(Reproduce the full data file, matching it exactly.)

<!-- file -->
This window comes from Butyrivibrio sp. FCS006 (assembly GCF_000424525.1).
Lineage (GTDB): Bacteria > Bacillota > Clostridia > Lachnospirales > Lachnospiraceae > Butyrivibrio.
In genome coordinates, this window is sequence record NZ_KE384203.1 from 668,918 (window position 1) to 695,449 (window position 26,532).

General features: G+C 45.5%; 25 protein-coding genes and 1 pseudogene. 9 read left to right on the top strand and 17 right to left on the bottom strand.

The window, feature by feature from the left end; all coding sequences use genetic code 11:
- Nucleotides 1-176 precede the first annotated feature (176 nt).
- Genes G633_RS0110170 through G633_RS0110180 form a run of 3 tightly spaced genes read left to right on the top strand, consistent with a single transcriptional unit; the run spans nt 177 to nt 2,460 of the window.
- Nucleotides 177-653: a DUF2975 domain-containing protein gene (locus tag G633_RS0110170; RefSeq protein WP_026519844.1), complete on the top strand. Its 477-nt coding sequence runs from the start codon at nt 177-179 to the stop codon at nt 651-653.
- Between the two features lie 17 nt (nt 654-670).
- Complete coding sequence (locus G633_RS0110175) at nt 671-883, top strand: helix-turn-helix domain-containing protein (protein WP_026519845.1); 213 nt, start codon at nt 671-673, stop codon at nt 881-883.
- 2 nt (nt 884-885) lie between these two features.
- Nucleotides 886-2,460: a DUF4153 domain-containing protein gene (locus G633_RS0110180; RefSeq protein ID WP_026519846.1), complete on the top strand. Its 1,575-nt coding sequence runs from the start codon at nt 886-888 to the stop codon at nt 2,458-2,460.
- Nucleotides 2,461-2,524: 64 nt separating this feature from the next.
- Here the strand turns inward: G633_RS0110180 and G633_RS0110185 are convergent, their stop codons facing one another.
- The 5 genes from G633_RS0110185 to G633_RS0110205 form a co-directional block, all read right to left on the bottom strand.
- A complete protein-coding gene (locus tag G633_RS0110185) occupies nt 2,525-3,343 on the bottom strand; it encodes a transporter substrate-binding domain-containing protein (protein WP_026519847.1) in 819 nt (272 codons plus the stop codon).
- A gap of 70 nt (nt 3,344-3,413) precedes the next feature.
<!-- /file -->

This window comes from Butyrivibrio sp. FCS006 (assembly GCF_000424525.1).
Lineage (GTDB): Bacteria > Bacillota > Clostridia > Lachnospirales > Lachnospiraceae > Butyrivibrio.
In genome coordinates, this window is sequence record NZ_KE384203.1 from 668,918 (window position 1) to 695,449 (window position 26,532).

General features: G+C 45.5%; 25 protein-coding genes and 1 pseudogene. 9 read left to right on the top strand and 17 right to left on the bottom strand.

The window, feature by feature from the left end; all coding sequences use genetic code 11:
- Nucleotides 1-176 precede the first annotated feature (176 nt).
- Genes G633_RS0110170 through G633_RS0110180 form a run of 3 tightly spaced genes read left to right on the top strand, consistent with a single transcriptional unit; the run spans nt 177 to nt 2,460 of the window.
- Nucleotides 177-653: a DUF2975 domain-containing protein gene (locus tag G633_RS0110170; RefSeq protein WP_026519844.1), complete on the top strand. Its 477-nt coding sequence runs from the start codon at nt 177-179 to the stop codon at nt 651-653.
- Between the two features lie 17 nt (nt 654-670).
- Complete coding sequence (locus G633_RS0110175) at nt 671-883, top strand: helix-turn-helix domain-containing protein (protein WP_026519845.1); 213 nt, start codon at nt 671-673, stop codon at nt 881-883.
- 2 nt (nt 884-885) lie between these two features.
- Nucleotides 886-2,460: a DUF4153 domain-containing protein gene (locus G633_RS0110180; RefSeq protein ID WP_026519846.1), complete on the top strand. Its 1,575-nt coding sequence runs from the start codon at nt 886-888 to the stop codon at nt 2,458-2,460.
- Nucleotides 2,461-2,524: 64 nt separating this feature from the next.
- Here the strand turns inward: G633_RS0110180 and G633_RS0110185 are convergent, their stop codons facing one another.
- The 5 genes from G633_RS0110185 to G633_RS0110205 form a co-directional block, all read right to left on the bottom strand.
- A complete protein-coding gene (locus tag G633_RS0110185) occupies nt 2,525-3,343 on the bottom strand; it encodes a transporter substrate-binding domain-containing protein (protein WP_026519847.1) in 819 nt (272 codons plus the stop codon).
- A gap of 70 nt (nt 3,344-3,413) precedes the next feature.